Navigation System for the Pharmaceutical Industry

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Navigation System for the Pharmaceutical Industry

The Eschborn start-up Innoplexus wants to make research faster, more comprehensive and more cost-effective.

Kno. FRANKFURT, May 16th. This phenomenon applies not only to the research-intensive pharmaceutical industry: There are more data than information, more statistics than findings, more facts than relevance. Any process that actually separates relevant information from “information noise” can be a competitive advantage. To date, scientists in a pharmaceutical company that are researching on a specific topic use either expensive Thomson Reuters or Palantir databases or scientist oriented Google products. They are provided with extensive raw data collections, but the time-consuming review still has to be carried out by the scientists themselves. Founded six years ago, the German-Indian company Innoplexus AG from Eschborn near Frankfurt, has set itself the goal of simplifying this traditional process of decision-making by researchers and physicians using artificial intelligence and thus making it faster and cheaper.

“In 2011, we looked at the diversity of decision-making processes in different organizations and found that technologies and models were available to support decision-making and were even sometimes used. Due to manual processing, however, data was often incomplete and delayed so that decisions could only be made after several months,” remarks Innoplexus founder Gunjan Bhardwaj, who after his studies in India received a scholarship from the German Academic Exchange Service (DAAD) and came to Germany to continue his career here. “All the others from my graduation class have gone to America. Germany offers so many good opportunities. In business life, Germany is not as conservative as I was told before. I was always given many chances,” says Bhardwaj in conversation with this newspaper. “I was convinced that many analyses of existing data, which had previously been carried out manually and thus both costly and unproductive, could be automated with the help of new techniques such as machine learning and graph databases, and our know-how in the creation of conceptual environments (ontologies).”

This is done in several steps: All data that is available internally for a particular topic must be found and indexed, i.e. “crawled”. It is then necessary to automate the compaction of these data, to put them into context, and to link them with every other context. Thus, an objective foundation for decision-making is created. The gap that he and his friend Gaurav Tripathi saw between consulting and technology paradigms led to the founding of the German-Indian company with activities in Frankfurt, Stuttgart and the Indian city of Pune. The leap to America is imminent, because according to Bhardwaj, the United States accounts for about 45 percent of the world market. In order to gain information and knowledge about the development of medicines during the preclinical, clinical, regulatory and commercial phase, the company has now developed its own search application called “iPlexus”.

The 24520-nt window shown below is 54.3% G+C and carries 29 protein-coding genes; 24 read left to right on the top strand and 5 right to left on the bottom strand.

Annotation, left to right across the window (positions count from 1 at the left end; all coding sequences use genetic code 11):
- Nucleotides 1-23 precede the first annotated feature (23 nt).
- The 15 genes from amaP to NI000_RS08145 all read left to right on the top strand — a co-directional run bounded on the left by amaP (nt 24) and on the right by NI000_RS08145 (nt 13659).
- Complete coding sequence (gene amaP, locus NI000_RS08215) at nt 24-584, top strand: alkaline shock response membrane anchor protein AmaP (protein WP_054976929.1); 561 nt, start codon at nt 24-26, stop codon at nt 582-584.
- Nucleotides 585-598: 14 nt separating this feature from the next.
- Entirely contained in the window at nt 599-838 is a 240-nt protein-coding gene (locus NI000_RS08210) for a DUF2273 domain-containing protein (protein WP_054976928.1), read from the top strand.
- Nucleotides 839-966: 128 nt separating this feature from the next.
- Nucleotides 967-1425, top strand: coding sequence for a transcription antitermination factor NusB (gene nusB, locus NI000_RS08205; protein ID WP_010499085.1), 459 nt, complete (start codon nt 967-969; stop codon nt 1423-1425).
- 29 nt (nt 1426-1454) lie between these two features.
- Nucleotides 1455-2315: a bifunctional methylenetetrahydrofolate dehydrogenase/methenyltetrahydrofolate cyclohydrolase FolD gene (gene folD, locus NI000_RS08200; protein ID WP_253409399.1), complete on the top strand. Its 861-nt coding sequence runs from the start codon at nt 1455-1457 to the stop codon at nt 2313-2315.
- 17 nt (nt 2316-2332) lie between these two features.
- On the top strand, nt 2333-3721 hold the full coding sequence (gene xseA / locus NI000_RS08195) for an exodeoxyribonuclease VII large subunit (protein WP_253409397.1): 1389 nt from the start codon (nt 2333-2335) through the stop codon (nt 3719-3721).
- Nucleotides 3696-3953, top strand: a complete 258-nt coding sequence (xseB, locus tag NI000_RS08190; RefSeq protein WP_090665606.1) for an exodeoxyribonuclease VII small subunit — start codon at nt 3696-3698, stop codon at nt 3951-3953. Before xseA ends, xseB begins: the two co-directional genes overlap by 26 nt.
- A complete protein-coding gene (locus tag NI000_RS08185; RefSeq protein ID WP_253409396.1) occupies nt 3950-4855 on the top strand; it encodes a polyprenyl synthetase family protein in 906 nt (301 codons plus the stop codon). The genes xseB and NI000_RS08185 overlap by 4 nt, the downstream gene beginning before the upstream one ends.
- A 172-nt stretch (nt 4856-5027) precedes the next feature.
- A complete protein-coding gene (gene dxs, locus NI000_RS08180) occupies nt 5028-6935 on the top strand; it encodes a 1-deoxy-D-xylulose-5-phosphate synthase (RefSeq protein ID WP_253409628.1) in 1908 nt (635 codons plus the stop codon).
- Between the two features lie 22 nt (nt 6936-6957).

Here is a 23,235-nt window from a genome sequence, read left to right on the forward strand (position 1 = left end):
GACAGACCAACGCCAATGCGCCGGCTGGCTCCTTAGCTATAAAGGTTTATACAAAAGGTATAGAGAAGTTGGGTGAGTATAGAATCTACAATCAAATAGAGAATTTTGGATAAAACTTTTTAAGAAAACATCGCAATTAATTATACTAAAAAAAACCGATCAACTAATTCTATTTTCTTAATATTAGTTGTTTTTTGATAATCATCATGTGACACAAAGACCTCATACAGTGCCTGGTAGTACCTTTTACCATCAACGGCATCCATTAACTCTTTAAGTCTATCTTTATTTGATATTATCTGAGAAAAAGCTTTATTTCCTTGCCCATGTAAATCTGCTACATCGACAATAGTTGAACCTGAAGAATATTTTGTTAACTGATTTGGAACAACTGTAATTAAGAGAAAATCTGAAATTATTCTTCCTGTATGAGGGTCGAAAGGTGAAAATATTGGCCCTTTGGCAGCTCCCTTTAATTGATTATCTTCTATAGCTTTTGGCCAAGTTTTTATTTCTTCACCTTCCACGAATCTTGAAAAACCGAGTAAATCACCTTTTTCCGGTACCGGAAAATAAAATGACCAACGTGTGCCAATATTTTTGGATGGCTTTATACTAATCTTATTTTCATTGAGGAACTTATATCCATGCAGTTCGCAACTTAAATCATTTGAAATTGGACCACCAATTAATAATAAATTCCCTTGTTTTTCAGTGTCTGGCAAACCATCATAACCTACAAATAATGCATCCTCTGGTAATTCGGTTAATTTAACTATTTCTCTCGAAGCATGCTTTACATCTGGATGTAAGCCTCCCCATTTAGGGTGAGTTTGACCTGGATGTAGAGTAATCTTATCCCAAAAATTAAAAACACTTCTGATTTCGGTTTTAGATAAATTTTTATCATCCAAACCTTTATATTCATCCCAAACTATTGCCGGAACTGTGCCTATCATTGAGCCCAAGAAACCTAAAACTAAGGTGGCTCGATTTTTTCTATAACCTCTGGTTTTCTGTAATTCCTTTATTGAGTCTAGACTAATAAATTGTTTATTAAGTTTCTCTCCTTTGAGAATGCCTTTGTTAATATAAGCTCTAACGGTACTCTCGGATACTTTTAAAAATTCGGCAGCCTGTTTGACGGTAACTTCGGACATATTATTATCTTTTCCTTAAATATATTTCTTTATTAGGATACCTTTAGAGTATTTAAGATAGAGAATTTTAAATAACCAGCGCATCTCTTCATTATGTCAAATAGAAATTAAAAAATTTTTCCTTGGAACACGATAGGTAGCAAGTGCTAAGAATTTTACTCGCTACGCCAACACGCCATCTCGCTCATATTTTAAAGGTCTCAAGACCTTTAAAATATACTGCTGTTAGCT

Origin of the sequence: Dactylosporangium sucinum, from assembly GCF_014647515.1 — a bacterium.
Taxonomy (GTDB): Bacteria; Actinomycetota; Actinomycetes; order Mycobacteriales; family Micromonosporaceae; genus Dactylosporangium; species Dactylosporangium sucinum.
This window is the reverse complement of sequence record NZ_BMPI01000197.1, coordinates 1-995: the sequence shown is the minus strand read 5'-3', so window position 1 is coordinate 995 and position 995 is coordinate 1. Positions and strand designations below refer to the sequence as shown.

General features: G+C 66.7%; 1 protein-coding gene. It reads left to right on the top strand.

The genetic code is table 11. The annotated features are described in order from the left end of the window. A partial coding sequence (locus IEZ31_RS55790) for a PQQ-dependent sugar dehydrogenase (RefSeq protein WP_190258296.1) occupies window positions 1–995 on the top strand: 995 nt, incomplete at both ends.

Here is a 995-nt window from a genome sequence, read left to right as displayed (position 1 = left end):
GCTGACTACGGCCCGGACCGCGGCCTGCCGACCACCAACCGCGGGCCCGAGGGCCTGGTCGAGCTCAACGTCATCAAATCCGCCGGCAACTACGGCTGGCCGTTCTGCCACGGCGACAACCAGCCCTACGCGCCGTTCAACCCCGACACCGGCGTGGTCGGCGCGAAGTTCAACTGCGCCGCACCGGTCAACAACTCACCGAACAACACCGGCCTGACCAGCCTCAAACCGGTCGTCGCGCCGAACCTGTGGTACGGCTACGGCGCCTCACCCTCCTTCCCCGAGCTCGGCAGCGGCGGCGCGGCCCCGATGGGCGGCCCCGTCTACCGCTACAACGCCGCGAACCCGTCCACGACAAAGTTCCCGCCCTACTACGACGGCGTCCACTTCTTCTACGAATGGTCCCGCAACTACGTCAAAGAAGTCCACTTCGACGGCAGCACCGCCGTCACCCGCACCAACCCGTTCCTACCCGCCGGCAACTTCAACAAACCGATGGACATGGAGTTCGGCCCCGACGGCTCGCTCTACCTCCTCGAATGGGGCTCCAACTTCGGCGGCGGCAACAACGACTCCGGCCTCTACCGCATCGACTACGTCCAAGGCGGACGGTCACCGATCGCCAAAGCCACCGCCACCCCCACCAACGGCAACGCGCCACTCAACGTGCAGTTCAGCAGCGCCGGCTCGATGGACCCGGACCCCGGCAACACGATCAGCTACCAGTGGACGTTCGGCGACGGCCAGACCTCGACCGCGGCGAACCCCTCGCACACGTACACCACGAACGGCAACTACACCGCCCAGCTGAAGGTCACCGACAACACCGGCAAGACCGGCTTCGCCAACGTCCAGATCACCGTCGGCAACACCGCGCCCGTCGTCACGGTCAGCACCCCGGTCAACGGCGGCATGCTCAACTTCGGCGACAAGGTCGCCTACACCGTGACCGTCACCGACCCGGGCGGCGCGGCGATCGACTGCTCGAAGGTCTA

“iPlexus” understands biomedical concepts and give the user the possibility to obtain relevant search results in a given context over a variety of different data sources. These include scientific publications, clinical trials, patent data, experimental laboratory data, quality reports, regulatory approvals, analyst reports, company press releases, patient forums, congresses, and doctoral theses. To date, 200 terabytes of scientific data have been searched and indexed. And every day three to five gigabytes are added.

Bhardwaj is convinced that large pharmaceutical companies could save more than 50 percent of their efforts on competition analyzes and surveying the current state of scientific knowledge by using the existing but unused data more quickly and comprehensively. “Many IT departments of companies are trying to develop something similar, but this is not achieved because of the complexity of the topic and the immense development effort.” That is why Bardwaj, who has lived in Stuttgart for a few years, and who calls himself the “Indian Swabian”, is therefore certain that pharmaceutical core units such as research and development do often only get delayed (if at all) access to required data. Bhardwaj had initially worked for the consulting firms Ernst & Young and Boston Consulting Group.

Innoplexus has developed specially tailored applications for various tasks in the pharma sector. The goal of the company is that even small and medium-sized pharmaceutical companies, researchers, clinics and doctors use the web-based platform. The two founders of the company, which according to own data has invested more than 500 years of development time into its products, have great plans: Within a few years, sales beyond the billion limit are to be achieved. Together they hold the majority of the business shares.

Other shareholders are the HCS Beteiligungsgesellschaft as well as high-tech founder funds. The Supervisory Board is headed by HCS Managing Director Hans Christian Semmler. As well as the company’s founders, he envisions that the company will soon be able to offer the product to other industries, such as banks and insurance companies. A stock exchange on the new German market segment “Scale” is not planned for the next two years. To sales and profit just so much: The company is already working so that it can finance a large part of its growth on its own.

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